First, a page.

Whatever the case may be, its a darn shame I say…

On a busy strip of West Broadway populated by many local shops and restaurants, I was completely shocked to see the signage for Thai Terrace while driving past in the early evening and in the middle of a downpour.  I traverse this section of Vancouver often and it surprised me that I had not seen this place before.  With a few diners already inside eating and a couple waiting at the til (apparently to order to go), I decided to turn my car around and stepped inside.

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Big T’s BBQ – Calgary, AB


Big T’s BBQ
2138 Crowchild Trail NW
Calgary, AB
(403) 284-5959

Barbecue.  Definitely one of those forms of cooking that is greatly underestimated for its difficulty, precision and variety…

Here in North America, its roots go back to the 1800’s when pork was the staple item used in outdoor cookouts in the southern United States, and it remains one of the most favoured ingredients even today.  Its true magic how skilled barbecuers can take lower quality cuts or portions of beef and pork, infuse them with flavour from intricate spice rubs and wood smoke over long periods of time cooking at low temperatures, to make them absolutely tender and full of flavour.

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Motoraunt – Edmonton, AB


The Motoraunt
12410 – 66st
Edmonton, AB
T5B 1K4
(780) 477-8797

The challenge was made by Shokutsu to Foodosopher (without my knowledge), that I would be able to out-eat the great Food-o during his next excursion to E-town.

[Foodosopher] Actually, all that happened was after another day where i ate 6 meals, Shokutsu mentioned he was too old to do it any longer, but that the vaunted o-toro still had the skills. I came to town seeking a kindred spirit.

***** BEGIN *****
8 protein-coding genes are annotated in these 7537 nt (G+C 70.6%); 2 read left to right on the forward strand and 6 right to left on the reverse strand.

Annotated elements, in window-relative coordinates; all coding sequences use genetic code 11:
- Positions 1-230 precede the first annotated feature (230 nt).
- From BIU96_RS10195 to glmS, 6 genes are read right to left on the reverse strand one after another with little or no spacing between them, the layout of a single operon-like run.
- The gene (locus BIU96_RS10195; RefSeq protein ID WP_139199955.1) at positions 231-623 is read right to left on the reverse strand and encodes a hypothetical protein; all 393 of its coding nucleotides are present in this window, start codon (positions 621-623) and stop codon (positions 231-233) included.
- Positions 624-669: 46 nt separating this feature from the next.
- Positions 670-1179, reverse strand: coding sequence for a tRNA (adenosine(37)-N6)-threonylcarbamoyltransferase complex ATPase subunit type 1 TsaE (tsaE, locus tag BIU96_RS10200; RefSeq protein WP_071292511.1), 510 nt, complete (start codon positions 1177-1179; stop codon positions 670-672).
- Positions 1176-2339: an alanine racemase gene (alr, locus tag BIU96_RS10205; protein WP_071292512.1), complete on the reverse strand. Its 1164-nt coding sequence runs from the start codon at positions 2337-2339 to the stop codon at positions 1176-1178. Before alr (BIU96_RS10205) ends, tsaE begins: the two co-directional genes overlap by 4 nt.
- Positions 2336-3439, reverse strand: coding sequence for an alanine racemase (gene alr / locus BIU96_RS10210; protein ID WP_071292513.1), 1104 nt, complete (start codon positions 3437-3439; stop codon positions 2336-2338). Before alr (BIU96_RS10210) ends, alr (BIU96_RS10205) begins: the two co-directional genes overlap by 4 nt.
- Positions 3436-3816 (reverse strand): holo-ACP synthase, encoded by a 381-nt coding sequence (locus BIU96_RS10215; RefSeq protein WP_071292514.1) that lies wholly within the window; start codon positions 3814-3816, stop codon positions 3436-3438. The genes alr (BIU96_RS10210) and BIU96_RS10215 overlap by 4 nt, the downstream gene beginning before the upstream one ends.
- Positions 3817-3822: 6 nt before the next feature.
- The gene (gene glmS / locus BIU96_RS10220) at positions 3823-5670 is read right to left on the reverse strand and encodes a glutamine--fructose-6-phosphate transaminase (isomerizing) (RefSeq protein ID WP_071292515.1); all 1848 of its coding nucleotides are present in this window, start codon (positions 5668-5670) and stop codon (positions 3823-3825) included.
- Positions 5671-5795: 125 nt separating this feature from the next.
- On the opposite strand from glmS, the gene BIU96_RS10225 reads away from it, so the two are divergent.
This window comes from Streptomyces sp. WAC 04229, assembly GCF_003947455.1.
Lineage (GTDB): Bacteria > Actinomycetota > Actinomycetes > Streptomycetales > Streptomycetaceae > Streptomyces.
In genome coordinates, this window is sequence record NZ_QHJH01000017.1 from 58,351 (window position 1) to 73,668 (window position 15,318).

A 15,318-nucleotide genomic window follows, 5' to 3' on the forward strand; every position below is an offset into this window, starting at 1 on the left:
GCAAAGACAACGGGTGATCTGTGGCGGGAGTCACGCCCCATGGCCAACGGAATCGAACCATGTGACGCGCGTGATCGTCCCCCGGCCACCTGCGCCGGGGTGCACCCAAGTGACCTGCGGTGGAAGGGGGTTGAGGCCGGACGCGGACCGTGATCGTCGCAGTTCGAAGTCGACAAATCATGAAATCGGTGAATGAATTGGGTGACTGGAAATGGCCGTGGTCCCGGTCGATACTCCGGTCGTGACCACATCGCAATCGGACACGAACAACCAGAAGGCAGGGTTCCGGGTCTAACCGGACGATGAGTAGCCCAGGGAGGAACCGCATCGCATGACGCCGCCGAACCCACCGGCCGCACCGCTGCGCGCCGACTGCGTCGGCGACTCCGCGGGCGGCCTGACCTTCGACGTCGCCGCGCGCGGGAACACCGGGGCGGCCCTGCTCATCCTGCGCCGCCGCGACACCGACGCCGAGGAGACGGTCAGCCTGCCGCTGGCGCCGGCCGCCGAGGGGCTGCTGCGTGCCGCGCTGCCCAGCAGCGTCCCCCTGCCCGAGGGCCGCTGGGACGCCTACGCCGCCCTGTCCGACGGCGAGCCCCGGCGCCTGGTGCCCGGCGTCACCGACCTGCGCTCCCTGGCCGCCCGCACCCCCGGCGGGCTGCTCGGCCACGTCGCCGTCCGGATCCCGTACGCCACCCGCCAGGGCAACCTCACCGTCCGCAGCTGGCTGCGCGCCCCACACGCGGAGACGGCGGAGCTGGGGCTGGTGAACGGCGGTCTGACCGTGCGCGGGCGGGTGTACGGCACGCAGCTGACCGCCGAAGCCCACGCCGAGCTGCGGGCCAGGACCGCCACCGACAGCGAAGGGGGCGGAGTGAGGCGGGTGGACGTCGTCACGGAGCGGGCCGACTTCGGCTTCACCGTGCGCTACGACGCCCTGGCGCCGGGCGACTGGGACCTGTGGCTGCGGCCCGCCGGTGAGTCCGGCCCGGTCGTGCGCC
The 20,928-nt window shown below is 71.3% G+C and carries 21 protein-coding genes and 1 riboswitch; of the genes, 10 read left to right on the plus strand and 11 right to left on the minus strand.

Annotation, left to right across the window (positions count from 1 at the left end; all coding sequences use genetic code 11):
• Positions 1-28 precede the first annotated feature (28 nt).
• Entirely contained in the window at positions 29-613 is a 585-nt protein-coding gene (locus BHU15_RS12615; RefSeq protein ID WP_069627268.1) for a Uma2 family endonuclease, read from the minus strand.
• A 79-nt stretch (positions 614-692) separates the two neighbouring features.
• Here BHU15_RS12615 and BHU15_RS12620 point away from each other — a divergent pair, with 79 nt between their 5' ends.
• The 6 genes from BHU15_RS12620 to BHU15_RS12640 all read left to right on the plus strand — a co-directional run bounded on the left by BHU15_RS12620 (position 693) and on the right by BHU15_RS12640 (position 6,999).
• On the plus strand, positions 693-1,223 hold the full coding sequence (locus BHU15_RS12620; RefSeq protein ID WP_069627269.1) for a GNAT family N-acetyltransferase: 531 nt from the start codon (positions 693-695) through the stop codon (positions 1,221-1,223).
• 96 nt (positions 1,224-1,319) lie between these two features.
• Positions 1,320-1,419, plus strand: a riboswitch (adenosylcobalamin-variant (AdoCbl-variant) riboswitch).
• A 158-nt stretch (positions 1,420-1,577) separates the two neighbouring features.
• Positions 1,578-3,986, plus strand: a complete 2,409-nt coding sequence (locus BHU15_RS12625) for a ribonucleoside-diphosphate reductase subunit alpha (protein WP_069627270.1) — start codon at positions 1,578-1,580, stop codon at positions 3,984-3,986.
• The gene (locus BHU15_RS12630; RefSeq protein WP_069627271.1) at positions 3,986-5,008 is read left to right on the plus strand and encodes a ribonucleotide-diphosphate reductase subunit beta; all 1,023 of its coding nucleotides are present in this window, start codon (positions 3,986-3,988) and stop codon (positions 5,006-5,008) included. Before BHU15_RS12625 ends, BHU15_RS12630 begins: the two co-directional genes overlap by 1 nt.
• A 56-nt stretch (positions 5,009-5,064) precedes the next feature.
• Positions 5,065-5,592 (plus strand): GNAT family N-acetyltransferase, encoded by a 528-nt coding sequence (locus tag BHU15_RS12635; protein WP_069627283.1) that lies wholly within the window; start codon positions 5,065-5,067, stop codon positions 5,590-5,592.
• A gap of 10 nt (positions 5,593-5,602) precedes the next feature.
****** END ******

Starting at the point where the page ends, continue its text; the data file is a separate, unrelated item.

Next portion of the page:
Upon his arrival, we decided to head to the Motoraunt, to tackle the Monster Burger as neither of us has visited before.

[Foodosopher] Mentioned long ago over at ugonnaeatthat, I’ve been dying to try this place for a long time. It was a tough sell to most of my friends, but I was happy to find out that o-toro is always up for a challenge!

The menu reads:

Monster Burger 2 lbs of Reality
“Our great 100% lean Canadian beef burgers contain No salt, pepper, eggs or bread.  They arrive loaded with lettuce, tomato, onion, cheese and our homemade ketchup sauce”!

motoraunt_menu

During the 30 minutes it took to cook this burger, we had ample time to soak in this interesting carnival of knick-knacks, portraits , lights, and seasonally decorated tree.  Unfortunately – once you get past all of the ‘stuff’, and start looking a little closer, you’ll find a really run-down establishment.  There was also a cat roaming around the tables – which eventually decided to call our table its home.

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Tenku Bakudanyaki – Richmond, BC


Tenku Bakudanyaki
7100 Elmbridge Way
Richmond, BC

May 2010 re-visit post here

Original post below:

So much has already been mentioned about this little trailer truck serving up an interesting treat which takes some cues from Japanese snacks such as takoyaki and okonomiyaki, that I’m not sure how much more I can add to what’s already out there in the blogosphere but here goes…

With some out of town visitors in tow, I thought I would share with them this unique place before our scheduled dinner in Richmond.  Only here for a sample tasting, we shared one order among the four of us and ate it standing up at the small upright table nearby.  Amused by the various tastes to be had, one of us said “let’s get the curry one”, and so it was.